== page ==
Amita Kelly | KUOW News and Information

Amita Kelly

Amita Kelly is a digital editor and producer on NPR's Washington Desk, where she executes election, politics, and policy coverage for NPR.org; manages the desk's social media presence; and develops multimedia projects and audience engagement initiatives.

She was previously an editor and producer for NPR's mid-day newsmagazine program Tell Me More, where she covered health, politics, parenting, and, once, how Korea celebrates St. Patrick's Day. Kelly has also worked at Kaiser Health News and NBC News.

Kelly was a Robert Wood Johnson Foundation Fellow at Columbia University's Graduate School of Journalism, where she earned her M.A., and earned a B.A. in English from Wellesley College. She is a native of Southern California, where even Santa surfs.

After weeks of speculation, presumptive GOP nominee Donald Trump tweeted Friday morning that he has chosen Indiana Gov. Mike Pence as his vice presidential running mate.

Trump had planned to hold a press conference Friday morning, but he canceled that after a deadly attack in France. He has now scheduled a news conference for Saturday at 11 a.m in New York City.

Pence quote-tweeted Trump's announcement, adding that he is "honored" to join the ticket and "work to make America great again."

Following last week's deadly shootings, South Carolina Sen. Tim Scott gave a deeply personal speech on the Senate floor in Washington, D.C., on Wednesday about the "deep divide" between communities and law enforcement.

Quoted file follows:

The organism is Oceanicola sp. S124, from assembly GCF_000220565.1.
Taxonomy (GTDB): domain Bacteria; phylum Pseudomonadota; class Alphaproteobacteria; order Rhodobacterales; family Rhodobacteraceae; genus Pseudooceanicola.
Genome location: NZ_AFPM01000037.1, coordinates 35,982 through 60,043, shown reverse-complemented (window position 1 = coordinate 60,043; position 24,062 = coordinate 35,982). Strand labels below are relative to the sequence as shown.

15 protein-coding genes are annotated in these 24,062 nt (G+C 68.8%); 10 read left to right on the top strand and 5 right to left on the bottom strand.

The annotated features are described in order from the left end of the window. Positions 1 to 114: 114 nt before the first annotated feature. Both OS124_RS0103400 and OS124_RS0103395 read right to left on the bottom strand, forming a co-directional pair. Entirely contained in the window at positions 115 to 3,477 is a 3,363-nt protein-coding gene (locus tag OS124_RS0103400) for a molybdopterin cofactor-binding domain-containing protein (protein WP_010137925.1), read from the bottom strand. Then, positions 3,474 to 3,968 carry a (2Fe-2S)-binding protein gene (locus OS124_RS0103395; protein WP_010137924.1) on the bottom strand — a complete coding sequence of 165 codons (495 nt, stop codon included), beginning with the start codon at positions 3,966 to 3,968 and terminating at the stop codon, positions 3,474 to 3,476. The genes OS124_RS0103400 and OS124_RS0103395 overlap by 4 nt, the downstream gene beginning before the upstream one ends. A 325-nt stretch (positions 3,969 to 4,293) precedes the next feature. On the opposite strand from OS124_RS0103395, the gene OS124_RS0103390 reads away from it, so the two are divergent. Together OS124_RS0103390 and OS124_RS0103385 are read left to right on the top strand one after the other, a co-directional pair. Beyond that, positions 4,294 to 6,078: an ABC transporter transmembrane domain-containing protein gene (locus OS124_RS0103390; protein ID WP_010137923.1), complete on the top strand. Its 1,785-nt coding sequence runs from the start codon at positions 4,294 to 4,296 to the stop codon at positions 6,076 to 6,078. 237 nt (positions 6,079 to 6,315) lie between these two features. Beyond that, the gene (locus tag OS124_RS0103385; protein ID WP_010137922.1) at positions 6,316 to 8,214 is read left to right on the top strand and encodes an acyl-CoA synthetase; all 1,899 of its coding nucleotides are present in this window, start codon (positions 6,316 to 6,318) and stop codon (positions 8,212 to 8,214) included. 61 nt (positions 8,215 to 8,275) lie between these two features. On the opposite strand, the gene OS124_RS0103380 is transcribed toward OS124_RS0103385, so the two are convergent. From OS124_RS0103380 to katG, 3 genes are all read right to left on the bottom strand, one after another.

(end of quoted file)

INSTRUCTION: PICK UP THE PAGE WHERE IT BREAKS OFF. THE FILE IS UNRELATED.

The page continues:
While many law enforcement officers do good, he said, some do not. "I've experienced it myself."

Donald Trump is firing back at Supreme Court Justice Ruth Bader Ginsburg after she disparaged him in several media interviews. He tweeted late Tuesday that she "has embarrassed all" with her "very dumb political statements" about the candidate. Trump ended his tweet with "Her mind is shot - resign!":

Donald Trump on Friday morning condemned the shootings of Dallas law enforcement officers Thursday night as well as the deaths of two black men who were killed by police in the previous days.

In light of the events, the presumptive Republican presidential nominee also canceled his expected trip to Miami, where he had reportedly planned to meet with Hispanic leaders.

In his first response to the shootings this week, Trump called for restoring "law and order" and "confidence of our people to be safe and secure in their homes and on the street."

Updated at 8:40 p.m. ET

Vice President Joe Biden is confident that Bernie Sanders is going to endorse Hillary Clinton and that the Democratic party will unify.

"Oh, I've talked to Bernie, Bernie's going to endorse her, this is going to work out," Biden said in an interview with Rachel Martin, host of NPR's Weekend Edition. "The Democrats are coalescing even before this occurs."

Sanders was asked about Biden's comment in an interview with MSNBC on Thursday evening and said he wasn't quite ready to endorse Clinton.

Donald Trump had an awkward exchange Thursday at a New Hampshire event when a woman asked him why the U.S. isn't putting veterans on the border or at TSA instead of these "heebeejabis they wear at TSA." It was an apparent reference to Muslim employees who wear hijabs, or head coverings.

Updated at 3:15 p.m. ET:

The Justice Department and FBI have now released the full transcript of Orlando shooter Omar Mateen's 911 call, which includes his naming the Islamic State and leader Abu Bakr al-Baghdadi. In a joint statement, the agencies said they had withheld the names because they "did not want to provide the killer or terrorist organizations with a publicity platform for hateful propaganda" but decided to do so after the issue had become a "distraction" to the investigation.

Original post follows:

Bernie Sanders said Thursday night that his major political task for the next five months is to "make sure that Donald Trump is defeated and defeated badly."